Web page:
Louisiana Purchase

The U.S. Senate Ratifies The Louisiana Purchase

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When Thomas Jefferson became president, one of his top priorities was to purchase the port of New Orleans, located at the mouth of the Mississippi River on the Gulf of Mexico. He wanted to own this land so that American farmers could easily transport their goods to market via the river. So, he decided to make Napoleon an offer: $2 million. Even though Napoleon was in need of money to prepare for a war against Great Britain, he respectfully declined. Jefferson made another offer for the land, but this time for $10 million. Not only did Napoleon accept the offer, but he threw in the rest of the Louisiana Territory for an additional $5 million!

Fifteen million dollars is a lot of money (it’s approximately $300 million in today’s money), but not for the amount of land Jefferson received. The territory was approximately 828,000 square miles, nearly doubling the size of the United States!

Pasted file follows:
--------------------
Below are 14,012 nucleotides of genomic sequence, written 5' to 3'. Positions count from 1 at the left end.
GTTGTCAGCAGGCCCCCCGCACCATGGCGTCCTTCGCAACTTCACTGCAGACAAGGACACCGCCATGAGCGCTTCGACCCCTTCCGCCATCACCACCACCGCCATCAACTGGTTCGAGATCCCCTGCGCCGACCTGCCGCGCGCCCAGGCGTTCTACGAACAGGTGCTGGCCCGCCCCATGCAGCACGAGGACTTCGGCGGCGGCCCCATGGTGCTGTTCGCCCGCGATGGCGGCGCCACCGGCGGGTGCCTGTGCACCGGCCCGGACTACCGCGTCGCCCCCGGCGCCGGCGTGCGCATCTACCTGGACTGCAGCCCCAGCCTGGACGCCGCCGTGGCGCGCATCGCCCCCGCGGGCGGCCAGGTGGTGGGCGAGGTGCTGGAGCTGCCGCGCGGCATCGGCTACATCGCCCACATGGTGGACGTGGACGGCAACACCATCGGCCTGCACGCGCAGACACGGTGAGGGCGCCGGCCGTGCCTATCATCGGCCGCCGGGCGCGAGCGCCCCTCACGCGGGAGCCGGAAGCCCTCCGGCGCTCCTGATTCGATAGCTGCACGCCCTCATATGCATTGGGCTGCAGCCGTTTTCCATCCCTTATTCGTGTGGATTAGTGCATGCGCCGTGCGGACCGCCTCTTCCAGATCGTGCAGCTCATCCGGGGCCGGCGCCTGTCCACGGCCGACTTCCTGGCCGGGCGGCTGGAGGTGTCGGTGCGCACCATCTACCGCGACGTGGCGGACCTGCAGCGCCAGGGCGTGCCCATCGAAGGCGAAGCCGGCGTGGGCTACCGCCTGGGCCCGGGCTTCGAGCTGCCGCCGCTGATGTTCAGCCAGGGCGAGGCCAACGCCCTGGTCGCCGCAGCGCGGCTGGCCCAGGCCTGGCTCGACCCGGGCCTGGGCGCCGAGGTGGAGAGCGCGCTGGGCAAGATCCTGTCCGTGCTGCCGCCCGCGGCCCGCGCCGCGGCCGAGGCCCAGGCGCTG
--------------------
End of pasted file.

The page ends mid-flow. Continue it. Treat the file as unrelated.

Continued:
Here are some interesting fun facts about the Louisiana Purchase:

  • France had just made an agreement with Spain to purchase the territory.
  • Napoleon’s brothers made several arguments against making a deal with the United States, including the fact that the territory was technically still Spain’s since Napoleon had yet to perform his part of the agreement.
  • Many Americans opposed the purchase mainly because the United States did not have the money and didn’t really need the extra land.
  • The United States had to borrow money from two European banks to pay for the territory and the loan was not paid off until 1823.



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